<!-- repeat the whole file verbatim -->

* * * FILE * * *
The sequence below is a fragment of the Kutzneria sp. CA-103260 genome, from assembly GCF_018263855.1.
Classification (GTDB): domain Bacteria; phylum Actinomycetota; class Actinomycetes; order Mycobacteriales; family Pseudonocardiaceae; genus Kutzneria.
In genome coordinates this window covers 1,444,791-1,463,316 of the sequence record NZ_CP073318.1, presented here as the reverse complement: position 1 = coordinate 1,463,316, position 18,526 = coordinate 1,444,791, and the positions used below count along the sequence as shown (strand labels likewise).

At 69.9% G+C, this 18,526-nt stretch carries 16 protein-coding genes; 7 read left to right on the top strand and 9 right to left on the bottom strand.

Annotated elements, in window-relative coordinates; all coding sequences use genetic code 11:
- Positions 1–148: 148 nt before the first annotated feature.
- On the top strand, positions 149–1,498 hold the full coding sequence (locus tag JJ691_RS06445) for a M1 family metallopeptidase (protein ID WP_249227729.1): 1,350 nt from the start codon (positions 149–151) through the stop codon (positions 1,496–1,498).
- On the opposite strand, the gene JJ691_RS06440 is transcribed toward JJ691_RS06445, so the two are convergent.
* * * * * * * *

The sequence below is a fragment of the Kutzneria sp. CA-103260 genome, from assembly GCF_018263855.1.
Classification (GTDB): domain Bacteria; phylum Actinomycetota; class Actinomycetes; order Mycobacteriales; family Pseudonocardiaceae; genus Kutzneria.
In genome coordinates this window covers 1,444,791-1,463,316 of the sequence record NZ_CP073318.1, presented here as the reverse complement: position 1 = coordinate 1,463,316, position 18,526 = coordinate 1,444,791, and the positions used below count along the sequence as shown (strand labels likewise).

At 69.9% G+C, this 18,526-nt stretch carries 16 protein-coding genes; 7 read left to right on the top strand and 9 right to left on the bottom strand.

Annotated elements, in window-relative coordinates; all coding sequences use genetic code 11:
- Positions 1–148: 148 nt before the first annotated feature.
- On the top strand, positions 149–1,498 hold the full coding sequence (locus tag JJ691_RS06445) for a M1 family metallopeptidase (protein ID WP_249227729.1): 1,350 nt from the start codon (positions 149–151) through the stop codon (positions 1,496–1,498).
- On the opposite strand, the gene JJ691_RS06440 is transcribed toward JJ691_RS06445, so the two are convergent.